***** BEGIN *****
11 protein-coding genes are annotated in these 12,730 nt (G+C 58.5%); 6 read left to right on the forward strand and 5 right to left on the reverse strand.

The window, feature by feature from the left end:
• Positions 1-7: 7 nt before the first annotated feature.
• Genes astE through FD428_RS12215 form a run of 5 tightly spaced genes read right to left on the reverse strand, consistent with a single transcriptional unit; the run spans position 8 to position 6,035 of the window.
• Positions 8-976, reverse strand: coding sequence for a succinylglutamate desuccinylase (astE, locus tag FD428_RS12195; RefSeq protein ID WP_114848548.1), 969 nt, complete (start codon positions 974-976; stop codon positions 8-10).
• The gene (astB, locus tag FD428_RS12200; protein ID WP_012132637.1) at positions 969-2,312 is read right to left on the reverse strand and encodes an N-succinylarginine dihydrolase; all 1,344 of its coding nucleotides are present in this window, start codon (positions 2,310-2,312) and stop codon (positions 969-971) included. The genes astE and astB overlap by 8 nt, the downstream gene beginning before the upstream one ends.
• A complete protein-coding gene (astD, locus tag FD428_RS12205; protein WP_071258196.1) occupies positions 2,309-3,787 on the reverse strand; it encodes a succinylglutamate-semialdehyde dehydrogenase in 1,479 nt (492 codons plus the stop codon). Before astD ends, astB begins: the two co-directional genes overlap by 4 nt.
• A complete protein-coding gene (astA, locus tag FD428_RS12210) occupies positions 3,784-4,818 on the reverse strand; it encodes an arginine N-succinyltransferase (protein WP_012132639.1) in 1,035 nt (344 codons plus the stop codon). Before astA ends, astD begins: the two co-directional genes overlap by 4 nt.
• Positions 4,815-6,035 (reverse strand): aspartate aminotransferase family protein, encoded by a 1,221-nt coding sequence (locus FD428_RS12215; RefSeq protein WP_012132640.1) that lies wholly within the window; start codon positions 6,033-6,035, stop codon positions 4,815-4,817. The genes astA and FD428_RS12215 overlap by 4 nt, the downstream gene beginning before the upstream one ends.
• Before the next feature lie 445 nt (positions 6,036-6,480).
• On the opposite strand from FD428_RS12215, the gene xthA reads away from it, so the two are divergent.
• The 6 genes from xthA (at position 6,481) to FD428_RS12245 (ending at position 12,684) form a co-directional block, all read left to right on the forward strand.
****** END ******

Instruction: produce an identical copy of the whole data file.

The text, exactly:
11 protein-coding genes are annotated in these 12,730 nt (G+C 58.5%); 6 read left to right on the forward strand and 5 right to left on the reverse strand.

The window, feature by feature from the left end:
• Positions 1-7: 7 nt before the first annotated feature.
• Genes astE through FD428_RS12215 form a run of 5 tightly spaced genes read right to left on the reverse strand, consistent with a single transcriptional unit; the run spans position 8 to position 6,035 of the window.
• Positions 8-976, reverse strand: coding sequence for a succinylglutamate desuccinylase (astE, locus tag FD428_RS12195; RefSeq protein ID WP_114848548.1), 969 nt, complete (start codon positions 974-976; stop codon positions 8-10).
• The gene (astB, locus tag FD428_RS12200; protein ID WP_012132637.1) at positions 969-2,312 is read right to left on the reverse strand and encodes an N-succinylarginine dihydrolase; all 1,344 of its coding nucleotides are present in this window, start codon (positions 2,310-2,312) and stop codon (positions 969-971) included. The genes astE and astB overlap by 8 nt, the downstream gene beginning before the upstream one ends.
• A complete protein-coding gene (astD, locus tag FD428_RS12205; protein WP_071258196.1) occupies positions 2,309-3,787 on the reverse strand; it encodes a succinylglutamate-semialdehyde dehydrogenase in 1,479 nt (492 codons plus the stop codon). Before astD ends, astB begins: the two co-directional genes overlap by 4 nt.
• A complete protein-coding gene (astA, locus tag FD428_RS12210) occupies positions 3,784-4,818 on the reverse strand; it encodes an arginine N-succinyltransferase (protein WP_012132639.1) in 1,035 nt (344 codons plus the stop codon). Before astA ends, astD begins: the two co-directional genes overlap by 4 nt.
• Positions 4,815-6,035 (reverse strand): aspartate aminotransferase family protein, encoded by a 1,221-nt coding sequence (locus FD428_RS12215; RefSeq protein WP_012132640.1) that lies wholly within the window; start codon positions 6,033-6,035, stop codon positions 4,815-4,817. The genes astA and FD428_RS12215 overlap by 4 nt, the downstream gene beginning before the upstream one ends.
• Before the next feature lie 445 nt (positions 6,036-6,480).
• On the opposite strand from FD428_RS12215, the gene xthA reads away from it, so the two are divergent.
• The 6 genes from xthA (at position 6,481) to FD428_RS12245 (ending at position 12,684) form a co-directional block, all read left to right on the forward strand.